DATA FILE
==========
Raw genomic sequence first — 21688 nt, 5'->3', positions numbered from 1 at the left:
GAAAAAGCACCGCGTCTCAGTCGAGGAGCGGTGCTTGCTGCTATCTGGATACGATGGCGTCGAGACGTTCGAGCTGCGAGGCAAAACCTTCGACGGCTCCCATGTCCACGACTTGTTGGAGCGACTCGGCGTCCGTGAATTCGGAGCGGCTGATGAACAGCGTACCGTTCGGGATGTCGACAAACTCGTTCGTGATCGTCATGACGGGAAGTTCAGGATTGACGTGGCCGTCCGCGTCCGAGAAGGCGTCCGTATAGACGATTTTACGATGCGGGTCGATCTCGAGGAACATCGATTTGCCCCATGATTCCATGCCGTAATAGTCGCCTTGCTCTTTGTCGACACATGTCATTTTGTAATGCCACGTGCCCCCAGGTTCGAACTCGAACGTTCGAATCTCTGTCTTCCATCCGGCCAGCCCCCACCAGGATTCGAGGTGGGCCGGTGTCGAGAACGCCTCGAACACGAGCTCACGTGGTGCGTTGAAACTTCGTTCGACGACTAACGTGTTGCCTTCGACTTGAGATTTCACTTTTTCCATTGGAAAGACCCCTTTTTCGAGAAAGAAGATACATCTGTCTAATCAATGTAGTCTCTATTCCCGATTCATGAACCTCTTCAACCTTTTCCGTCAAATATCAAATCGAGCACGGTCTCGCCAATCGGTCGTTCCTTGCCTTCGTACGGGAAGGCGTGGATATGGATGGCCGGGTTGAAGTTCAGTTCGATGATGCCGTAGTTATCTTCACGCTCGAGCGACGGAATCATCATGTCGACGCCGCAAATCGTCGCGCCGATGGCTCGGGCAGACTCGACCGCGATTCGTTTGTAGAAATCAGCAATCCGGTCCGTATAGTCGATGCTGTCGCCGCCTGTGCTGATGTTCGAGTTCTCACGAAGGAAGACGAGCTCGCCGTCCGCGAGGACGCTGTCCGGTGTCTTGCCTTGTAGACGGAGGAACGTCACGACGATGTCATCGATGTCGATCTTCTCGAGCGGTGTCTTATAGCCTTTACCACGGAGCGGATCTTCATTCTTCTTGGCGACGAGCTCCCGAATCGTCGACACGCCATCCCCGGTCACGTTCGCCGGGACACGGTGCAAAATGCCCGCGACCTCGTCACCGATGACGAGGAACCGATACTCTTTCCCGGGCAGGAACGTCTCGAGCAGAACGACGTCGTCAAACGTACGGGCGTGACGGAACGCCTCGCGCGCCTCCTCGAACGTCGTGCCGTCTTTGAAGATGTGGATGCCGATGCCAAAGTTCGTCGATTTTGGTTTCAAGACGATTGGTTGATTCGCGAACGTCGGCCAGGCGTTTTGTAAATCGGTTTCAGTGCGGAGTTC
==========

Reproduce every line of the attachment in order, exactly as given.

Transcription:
Raw genomic sequence first — 21688 nt, 5'->3', positions numbered from 1 at the left:
GAAAAAGCACCGCGTCTCAGTCGAGGAGCGGTGCTTGCTGCTATCTGGATACGATGGCGTCGAGACGTTCGAGCTGCGAGGCAAAACCTTCGACGGCTCCCATGTCCACGACTTGTTGGAGCGACTCGGCGTCCGTGAATTCGGAGCGGCTGATGAACAGCGTACCGTTCGGGATGTCGACAAACTCGTTCGTGATCGTCATGACGGGAAGTTCAGGATTGACGTGGCCGTCCGCGTCCGAGAAGGCGTCCGTATAGACGATTTTACGATGCGGGTCGATCTCGAGGAACATCGATTTGCCCCATGATTCCATGCCGTAATAGTCGCCTTGCTCTTTGTCGACACATGTCATTTTGTAATGCCACGTGCCCCCAGGTTCGAACTCGAACGTTCGAATCTCTGTCTTCCATCCGGCCAGCCCCCACCAGGATTCGAGGTGGGCCGGTGTCGAGAACGCCTCGAACACGAGCTCACGTGGTGCGTTGAAACTTCGTTCGACGACTAACGTGTTGCCTTCGACTTGAGATTTCACTTTTTCCATTGGAAAGACCCCTTTTTCGAGAAAGAAGATACATCTGTCTAATCAATGTAGTCTCTATTCCCGATTCATGAACCTCTTCAACCTTTTCCGTCAAATATCAAATCGAGCACGGTCTCGCCAATCGGTCGTTCCTTGCCTTCGTACGGGAAGGCGTGGATATGGATGGCCGGGTTGAAGTTCAGTTCGATGATGCCGTAGTTATCTTCACGCTCGAGCGACGGAATCATCATGTCGACGCCGCAAATCGTCGCGCCGATGGCTCGGGCAGACTCGACCGCGATTCGTTTGTAGAAATCAGCAATCCGGTCCGTATAGTCGATGCTGTCGCCGCCTGTGCTGATGTTCGAGTTCTCACGAAGGAAGACGAGCTCGCCGTCCGCGAGGACGCTGTCCGGTGTCTTGCCTTGTAGACGGAGGAACGTCACGACGATGTCATCGATGTCGATCTTCTCGAGCGGTGTCTTATAGCCTTTACCACGGAGCGGATCTTCATTCTTCTTGGCGACGAGCTCCCGAATCGTCGACACGCCATCCCCGGTCACGTTCGCCGGGACACGGTGCAAAATGCCCGCGACCTCGTCACCGATGACGAGGAACCGATACTCTTTCCCGGGCAGGAACGTCTCGAGCAGAACGACGTCGTCAAACGTACGGGCGTGACGGAACGCCTCGCGCGCCTCCTCGAACGTCGTGCCGTCTTTGAAGATGTGGATGCCGATGCCAAAGTTCGTCGATTTTGGTTTCAAGACGATTGGTTGATTCGCGAACGTCGGCCAGGCGTTTTGTAAATCGGTTTCAGTGCGGAGTTC